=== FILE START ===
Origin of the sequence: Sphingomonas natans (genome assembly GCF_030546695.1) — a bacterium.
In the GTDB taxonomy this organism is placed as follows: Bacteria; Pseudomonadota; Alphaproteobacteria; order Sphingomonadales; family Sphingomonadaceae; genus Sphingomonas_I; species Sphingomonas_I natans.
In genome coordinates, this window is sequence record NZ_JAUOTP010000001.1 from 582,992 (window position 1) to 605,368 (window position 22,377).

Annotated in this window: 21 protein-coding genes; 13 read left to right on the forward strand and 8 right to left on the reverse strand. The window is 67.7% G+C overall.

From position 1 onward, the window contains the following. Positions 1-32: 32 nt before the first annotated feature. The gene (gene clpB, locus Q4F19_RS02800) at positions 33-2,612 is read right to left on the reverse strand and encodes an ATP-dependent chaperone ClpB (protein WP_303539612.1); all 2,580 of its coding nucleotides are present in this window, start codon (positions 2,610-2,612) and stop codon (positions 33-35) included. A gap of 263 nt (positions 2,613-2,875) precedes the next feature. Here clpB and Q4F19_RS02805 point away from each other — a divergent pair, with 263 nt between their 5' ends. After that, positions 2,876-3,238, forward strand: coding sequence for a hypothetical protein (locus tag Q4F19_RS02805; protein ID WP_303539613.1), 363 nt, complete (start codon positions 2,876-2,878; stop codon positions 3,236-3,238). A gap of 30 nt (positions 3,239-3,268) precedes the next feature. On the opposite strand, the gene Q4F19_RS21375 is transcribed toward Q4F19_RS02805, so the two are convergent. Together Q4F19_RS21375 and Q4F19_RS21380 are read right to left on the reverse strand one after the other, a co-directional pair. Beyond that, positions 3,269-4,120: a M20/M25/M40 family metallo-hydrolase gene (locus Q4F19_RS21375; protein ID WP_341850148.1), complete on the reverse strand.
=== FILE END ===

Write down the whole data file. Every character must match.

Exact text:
Origin of the sequence: Sphingomonas natans (genome assembly GCF_030546695.1) — a bacterium.
In the GTDB taxonomy this organism is placed as follows: Bacteria; Pseudomonadota; Alphaproteobacteria; order Sphingomonadales; family Sphingomonadaceae; genus Sphingomonas_I; species Sphingomonas_I natans.
In genome coordinates, this window is sequence record NZ_JAUOTP010000001.1 from 582,992 (window position 1) to 605,368 (window position 22,377).

Annotated in this window: 21 protein-coding genes; 13 read left to right on the forward strand and 8 right to left on the reverse strand. The window is 67.7% G+C overall.

From position 1 onward, the window contains the following. Positions 1-32: 32 nt before the first annotated feature. The gene (gene clpB, locus Q4F19_RS02800) at positions 33-2,612 is read right to left on the reverse strand and encodes an ATP-dependent chaperone ClpB (protein WP_303539612.1); all 2,580 of its coding nucleotides are present in this window, start codon (positions 2,610-2,612) and stop codon (positions 33-35) included. A gap of 263 nt (positions 2,613-2,875) precedes the next feature. Here clpB and Q4F19_RS02805 point away from each other — a divergent pair, with 263 nt between their 5' ends. After that, positions 2,876-3,238, forward strand: coding sequence for a hypothetical protein (locus tag Q4F19_RS02805; protein ID WP_303539613.1), 363 nt, complete (start codon positions 2,876-2,878; stop codon positions 3,236-3,238). A gap of 30 nt (positions 3,239-3,268) precedes the next feature. On the opposite strand, the gene Q4F19_RS21375 is transcribed toward Q4F19_RS02805, so the two are convergent. Together Q4F19_RS21375 and Q4F19_RS21380 are read right to left on the reverse strand one after the other, a co-directional pair. Beyond that, positions 3,269-4,120: a M20/M25/M40 family metallo-hydrolase gene (locus Q4F19_RS21375; protein ID WP_341850148.1), complete on the reverse strand.